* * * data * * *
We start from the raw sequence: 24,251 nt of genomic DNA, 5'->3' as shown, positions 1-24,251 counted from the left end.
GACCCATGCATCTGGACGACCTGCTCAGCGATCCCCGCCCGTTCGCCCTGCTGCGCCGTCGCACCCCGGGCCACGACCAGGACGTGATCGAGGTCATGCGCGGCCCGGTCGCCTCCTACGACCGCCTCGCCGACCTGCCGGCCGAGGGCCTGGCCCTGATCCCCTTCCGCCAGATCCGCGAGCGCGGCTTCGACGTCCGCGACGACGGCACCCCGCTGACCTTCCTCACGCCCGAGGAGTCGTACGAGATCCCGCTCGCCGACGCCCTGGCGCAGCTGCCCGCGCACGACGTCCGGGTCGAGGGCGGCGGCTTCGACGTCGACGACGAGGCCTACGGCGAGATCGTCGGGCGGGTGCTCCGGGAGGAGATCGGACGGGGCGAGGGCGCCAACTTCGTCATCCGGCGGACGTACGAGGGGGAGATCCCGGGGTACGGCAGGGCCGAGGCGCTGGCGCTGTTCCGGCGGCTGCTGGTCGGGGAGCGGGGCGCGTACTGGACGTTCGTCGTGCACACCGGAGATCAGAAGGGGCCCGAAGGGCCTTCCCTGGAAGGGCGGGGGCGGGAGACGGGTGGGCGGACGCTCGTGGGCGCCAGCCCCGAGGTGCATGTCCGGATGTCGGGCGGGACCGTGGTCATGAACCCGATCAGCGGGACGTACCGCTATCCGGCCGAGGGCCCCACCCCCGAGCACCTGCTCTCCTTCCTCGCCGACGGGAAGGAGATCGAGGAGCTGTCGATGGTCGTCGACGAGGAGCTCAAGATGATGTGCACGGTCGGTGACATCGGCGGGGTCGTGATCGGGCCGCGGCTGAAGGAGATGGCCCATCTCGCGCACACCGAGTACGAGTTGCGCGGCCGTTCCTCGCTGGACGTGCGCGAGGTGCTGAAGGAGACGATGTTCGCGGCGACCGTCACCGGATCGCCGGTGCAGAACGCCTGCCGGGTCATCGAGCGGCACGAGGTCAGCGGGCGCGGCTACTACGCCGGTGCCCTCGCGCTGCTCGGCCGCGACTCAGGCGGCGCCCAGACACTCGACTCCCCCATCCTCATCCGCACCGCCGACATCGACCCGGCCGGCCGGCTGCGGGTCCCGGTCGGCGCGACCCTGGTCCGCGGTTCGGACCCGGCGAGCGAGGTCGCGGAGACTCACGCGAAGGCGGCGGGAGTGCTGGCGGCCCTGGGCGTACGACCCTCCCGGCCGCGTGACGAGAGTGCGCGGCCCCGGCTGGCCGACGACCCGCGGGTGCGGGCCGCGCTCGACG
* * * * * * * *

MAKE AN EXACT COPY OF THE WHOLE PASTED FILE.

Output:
We start from the raw sequence: 24,251 nt of genomic DNA, 5'->3' as shown, positions 1-24,251 counted from the left end.
GACCCATGCATCTGGACGACCTGCTCAGCGATCCCCGCCCGTTCGCCCTGCTGCGCCGTCGCACCCCGGGCCACGACCAGGACGTGATCGAGGTCATGCGCGGCCCGGTCGCCTCCTACGACCGCCTCGCCGACCTGCCGGCCGAGGGCCTGGCCCTGATCCCCTTCCGCCAGATCCGCGAGCGCGGCTTCGACGTCCGCGACGACGGCACCCCGCTGACCTTCCTCACGCCCGAGGAGTCGTACGAGATCCCGCTCGCCGACGCCCTGGCGCAGCTGCCCGCGCACGACGTCCGGGTCGAGGGCGGCGGCTTCGACGTCGACGACGAGGCCTACGGCGAGATCGTCGGGCGGGTGCTCCGGGAGGAGATCGGACGGGGCGAGGGCGCCAACTTCGTCATCCGGCGGACGTACGAGGGGGAGATCCCGGGGTACGGCAGGGCCGAGGCGCTGGCGCTGTTCCGGCGGCTGCTGGTCGGGGAGCGGGGCGCGTACTGGACGTTCGTCGTGCACACCGGAGATCAGAAGGGGCCCGAAGGGCCTTCCCTGGAAGGGCGGGGGCGGGAGACGGGTGGGCGGACGCTCGTGGGCGCCAGCCCCGAGGTGCATGTCCGGATGTCGGGCGGGACCGTGGTCATGAACCCGATCAGCGGGACGTACCGCTATCCGGCCGAGGGCCCCACCCCCGAGCACCTGCTCTCCTTCCTCGCCGACGGGAAGGAGATCGAGGAGCTGTCGATGGTCGTCGACGAGGAGCTCAAGATGATGTGCACGGTCGGTGACATCGGCGGGGTCGTGATCGGGCCGCGGCTGAAGGAGATGGCCCATCTCGCGCACACCGAGTACGAGTTGCGCGGCCGTTCCTCGCTGGACGTGCGCGAGGTGCTGAAGGAGACGATGTTCGCGGCGACCGTCACCGGATCGCCGGTGCAGAACGCCTGCCGGGTCATCGAGCGGCACGAGGTCAGCGGGCGCGGCTACTACGCCGGTGCCCTCGCGCTGCTCGGCCGCGACTCAGGCGGCGCCCAGACACTCGACTCCCCCATCCTCATCCGCACCGCCGACATCGACCCGGCCGGCCGGCTGCGGGTCCCGGTCGGCGCGACCCTGGTCCGCGGTTCGGACCCGGCGAGCGAGGTCGCGGAGACTCACGCGAAGGCGGCGGGAGTGCTGGCGGCCCTGGGCGTACGACCCTCCCGGCCGCGTGACGAGAGTGCGCGGCCCCGGCTGGCCGACGACCCGCGGGTGCGGGCCGCGCTCGACG